Sport, Physical Activity, and Autism Spectrum Disorder

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According to the Autism Society, about 1 percent of the world’s population has autism spectrum disorder, and the figure increase to 1 in 68 in the US. To put into context, that comes to about 3.5 million Americans.

Despite their prevalence in society, people with autism spectrum disorder sometimes do not have the same opportunities as their peers, and this includes the chance to be physically active. The limited opportunities are disappointing, especially considering the social, psychological, and physical benefits associated with being active on a regular basis.

Michelle Sowa and Ruud Meulenbroek, both from Radboud University in The Netherlands, examined the topic further, considering how physical activity affects people with autism spectrum disorder. They pulled together other studies on the topic and statistically aggregated the results—a process called meta-analysis.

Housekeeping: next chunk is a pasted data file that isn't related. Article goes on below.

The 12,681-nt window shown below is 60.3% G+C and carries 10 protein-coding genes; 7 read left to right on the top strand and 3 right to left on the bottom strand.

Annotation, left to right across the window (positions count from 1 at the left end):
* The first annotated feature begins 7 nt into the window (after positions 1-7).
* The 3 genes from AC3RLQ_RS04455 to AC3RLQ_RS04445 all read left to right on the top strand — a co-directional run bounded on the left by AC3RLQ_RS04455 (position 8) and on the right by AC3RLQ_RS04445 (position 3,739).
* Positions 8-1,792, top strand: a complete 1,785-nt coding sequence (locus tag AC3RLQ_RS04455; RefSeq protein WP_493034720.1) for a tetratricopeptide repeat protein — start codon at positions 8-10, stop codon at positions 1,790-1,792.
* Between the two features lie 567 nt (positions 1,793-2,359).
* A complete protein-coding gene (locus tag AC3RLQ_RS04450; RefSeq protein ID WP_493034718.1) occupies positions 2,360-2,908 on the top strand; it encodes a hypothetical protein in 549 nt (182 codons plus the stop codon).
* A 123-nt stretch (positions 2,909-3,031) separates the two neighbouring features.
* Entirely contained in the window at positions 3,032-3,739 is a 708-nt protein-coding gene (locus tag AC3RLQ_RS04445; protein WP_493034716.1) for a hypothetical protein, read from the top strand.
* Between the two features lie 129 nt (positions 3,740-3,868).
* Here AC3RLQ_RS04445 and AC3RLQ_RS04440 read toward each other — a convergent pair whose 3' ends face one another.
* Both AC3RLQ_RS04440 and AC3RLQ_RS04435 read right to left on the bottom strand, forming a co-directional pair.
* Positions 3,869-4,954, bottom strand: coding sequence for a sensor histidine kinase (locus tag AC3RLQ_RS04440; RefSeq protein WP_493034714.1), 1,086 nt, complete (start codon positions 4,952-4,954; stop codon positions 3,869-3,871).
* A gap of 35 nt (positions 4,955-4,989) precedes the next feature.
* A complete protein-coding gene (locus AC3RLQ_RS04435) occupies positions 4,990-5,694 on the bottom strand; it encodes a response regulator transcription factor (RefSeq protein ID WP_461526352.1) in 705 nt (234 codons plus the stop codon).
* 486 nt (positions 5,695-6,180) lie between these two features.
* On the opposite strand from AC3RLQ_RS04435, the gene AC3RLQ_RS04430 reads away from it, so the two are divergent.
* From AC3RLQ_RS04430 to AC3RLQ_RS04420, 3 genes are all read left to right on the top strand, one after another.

They found that physical activity programs yielded positive gains for both motor skills and social skills.

The authors also examined potential differences based on how the programs were delivered. Individually-focused exercise programs, as opposed to group-based activities, resulted in the best gains. The benefits accrued for both motor performance and social interactions. Finally, the research team found that exercise benefited both youth and adults.

Given these findings, a logical question is: what sports are best for people with autism spectrum disorder? The research team found that all types of physical activity proved helpful. Other sources, such as those at the website Very Well Health, advocate for a number of sports, including bowling, swimming, and track and field. Whatever the activity, the key is to move and be active—there are many benefits associated with doing so.